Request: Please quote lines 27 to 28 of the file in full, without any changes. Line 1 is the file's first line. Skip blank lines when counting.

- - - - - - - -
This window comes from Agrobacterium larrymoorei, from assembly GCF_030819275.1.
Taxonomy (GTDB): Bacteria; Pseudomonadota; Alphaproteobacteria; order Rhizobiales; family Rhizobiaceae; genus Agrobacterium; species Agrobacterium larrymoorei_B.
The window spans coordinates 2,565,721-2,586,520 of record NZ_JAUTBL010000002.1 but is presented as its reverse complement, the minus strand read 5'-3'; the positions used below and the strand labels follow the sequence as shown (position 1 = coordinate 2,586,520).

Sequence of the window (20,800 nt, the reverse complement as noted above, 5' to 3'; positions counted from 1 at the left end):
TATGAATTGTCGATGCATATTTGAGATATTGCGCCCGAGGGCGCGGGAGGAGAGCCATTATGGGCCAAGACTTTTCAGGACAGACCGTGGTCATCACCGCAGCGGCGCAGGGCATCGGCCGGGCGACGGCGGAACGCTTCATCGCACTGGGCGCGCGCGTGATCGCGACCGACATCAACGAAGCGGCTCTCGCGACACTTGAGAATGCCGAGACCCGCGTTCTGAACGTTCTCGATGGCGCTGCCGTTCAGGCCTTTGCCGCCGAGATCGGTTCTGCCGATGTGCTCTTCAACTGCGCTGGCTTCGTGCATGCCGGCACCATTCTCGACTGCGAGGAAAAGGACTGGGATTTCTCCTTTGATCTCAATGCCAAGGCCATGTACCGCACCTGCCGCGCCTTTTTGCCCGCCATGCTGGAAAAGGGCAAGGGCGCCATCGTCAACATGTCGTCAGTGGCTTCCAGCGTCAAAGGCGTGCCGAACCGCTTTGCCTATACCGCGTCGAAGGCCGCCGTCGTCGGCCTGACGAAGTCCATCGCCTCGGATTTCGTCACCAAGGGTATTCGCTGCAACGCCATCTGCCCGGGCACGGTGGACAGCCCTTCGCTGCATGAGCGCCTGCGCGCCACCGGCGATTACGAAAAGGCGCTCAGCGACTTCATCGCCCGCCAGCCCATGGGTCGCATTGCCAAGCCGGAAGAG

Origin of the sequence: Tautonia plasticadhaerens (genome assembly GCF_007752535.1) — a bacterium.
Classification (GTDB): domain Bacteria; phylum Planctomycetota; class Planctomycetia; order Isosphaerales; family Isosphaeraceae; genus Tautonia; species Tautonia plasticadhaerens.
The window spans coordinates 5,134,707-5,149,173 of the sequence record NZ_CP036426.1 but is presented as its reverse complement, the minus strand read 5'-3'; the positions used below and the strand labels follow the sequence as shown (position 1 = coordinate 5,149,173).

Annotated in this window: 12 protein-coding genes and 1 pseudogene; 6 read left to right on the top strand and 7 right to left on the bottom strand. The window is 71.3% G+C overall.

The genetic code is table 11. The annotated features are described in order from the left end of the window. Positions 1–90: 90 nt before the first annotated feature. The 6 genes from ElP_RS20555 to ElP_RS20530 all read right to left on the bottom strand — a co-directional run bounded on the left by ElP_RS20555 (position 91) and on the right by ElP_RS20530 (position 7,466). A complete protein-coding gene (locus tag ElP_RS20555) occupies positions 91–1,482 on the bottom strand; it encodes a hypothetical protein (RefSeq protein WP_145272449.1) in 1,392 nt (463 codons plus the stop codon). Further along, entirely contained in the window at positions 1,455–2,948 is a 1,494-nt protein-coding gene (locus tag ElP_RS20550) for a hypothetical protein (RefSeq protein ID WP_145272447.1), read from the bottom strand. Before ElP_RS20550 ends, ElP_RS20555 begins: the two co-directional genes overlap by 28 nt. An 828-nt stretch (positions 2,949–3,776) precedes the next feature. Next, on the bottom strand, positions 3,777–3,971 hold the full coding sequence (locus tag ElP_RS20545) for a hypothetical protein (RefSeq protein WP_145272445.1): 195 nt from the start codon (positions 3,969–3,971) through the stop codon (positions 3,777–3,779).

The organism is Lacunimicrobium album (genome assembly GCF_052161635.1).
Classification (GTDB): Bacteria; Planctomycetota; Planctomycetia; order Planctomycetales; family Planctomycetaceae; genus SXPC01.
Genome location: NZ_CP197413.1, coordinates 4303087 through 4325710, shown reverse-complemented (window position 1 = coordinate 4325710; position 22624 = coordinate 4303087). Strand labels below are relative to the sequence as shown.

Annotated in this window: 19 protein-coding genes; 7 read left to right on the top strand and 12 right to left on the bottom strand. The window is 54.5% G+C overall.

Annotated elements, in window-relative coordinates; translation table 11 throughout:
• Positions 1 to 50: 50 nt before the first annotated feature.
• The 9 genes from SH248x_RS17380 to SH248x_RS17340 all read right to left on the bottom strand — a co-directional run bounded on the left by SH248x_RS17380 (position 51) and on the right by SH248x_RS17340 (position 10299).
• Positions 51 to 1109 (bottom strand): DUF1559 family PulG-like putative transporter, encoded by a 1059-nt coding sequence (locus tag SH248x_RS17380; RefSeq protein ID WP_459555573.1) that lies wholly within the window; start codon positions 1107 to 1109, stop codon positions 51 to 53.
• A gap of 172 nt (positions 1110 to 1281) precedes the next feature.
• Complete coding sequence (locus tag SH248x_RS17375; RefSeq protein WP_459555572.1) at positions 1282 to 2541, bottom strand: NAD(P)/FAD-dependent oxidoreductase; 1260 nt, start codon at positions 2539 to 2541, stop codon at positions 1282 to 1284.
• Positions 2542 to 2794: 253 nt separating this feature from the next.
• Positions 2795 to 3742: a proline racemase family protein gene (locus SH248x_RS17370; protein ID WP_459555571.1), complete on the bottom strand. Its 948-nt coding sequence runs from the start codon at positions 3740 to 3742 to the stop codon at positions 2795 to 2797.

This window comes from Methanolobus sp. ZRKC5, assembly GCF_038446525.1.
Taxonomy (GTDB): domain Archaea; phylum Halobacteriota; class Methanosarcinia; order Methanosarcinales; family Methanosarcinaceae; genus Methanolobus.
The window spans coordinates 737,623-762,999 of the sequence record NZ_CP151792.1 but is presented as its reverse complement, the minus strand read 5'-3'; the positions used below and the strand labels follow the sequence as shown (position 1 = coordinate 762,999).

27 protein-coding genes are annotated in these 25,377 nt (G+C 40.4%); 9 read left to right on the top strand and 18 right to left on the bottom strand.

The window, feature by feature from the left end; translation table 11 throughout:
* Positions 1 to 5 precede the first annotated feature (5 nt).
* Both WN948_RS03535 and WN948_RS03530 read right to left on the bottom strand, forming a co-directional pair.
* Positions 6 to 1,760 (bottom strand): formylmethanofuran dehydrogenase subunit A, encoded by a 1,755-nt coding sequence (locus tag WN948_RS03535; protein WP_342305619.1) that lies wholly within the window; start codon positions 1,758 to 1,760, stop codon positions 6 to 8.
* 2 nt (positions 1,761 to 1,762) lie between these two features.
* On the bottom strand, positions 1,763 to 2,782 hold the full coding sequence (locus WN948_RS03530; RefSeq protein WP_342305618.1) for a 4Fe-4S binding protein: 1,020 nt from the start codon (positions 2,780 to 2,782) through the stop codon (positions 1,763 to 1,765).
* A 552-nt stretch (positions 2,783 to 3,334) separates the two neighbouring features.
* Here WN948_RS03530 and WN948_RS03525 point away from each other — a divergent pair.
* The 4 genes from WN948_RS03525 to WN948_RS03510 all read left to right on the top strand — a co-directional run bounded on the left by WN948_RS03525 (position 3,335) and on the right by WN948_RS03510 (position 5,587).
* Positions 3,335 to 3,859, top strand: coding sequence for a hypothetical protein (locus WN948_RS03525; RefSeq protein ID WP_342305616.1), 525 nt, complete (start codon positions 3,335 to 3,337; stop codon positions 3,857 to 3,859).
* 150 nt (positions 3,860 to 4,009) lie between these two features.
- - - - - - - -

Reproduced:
The window, feature by feature from the left end; translation table 11 throughout:
* Positions 1 to 5 precede the first annotated feature (5 nt).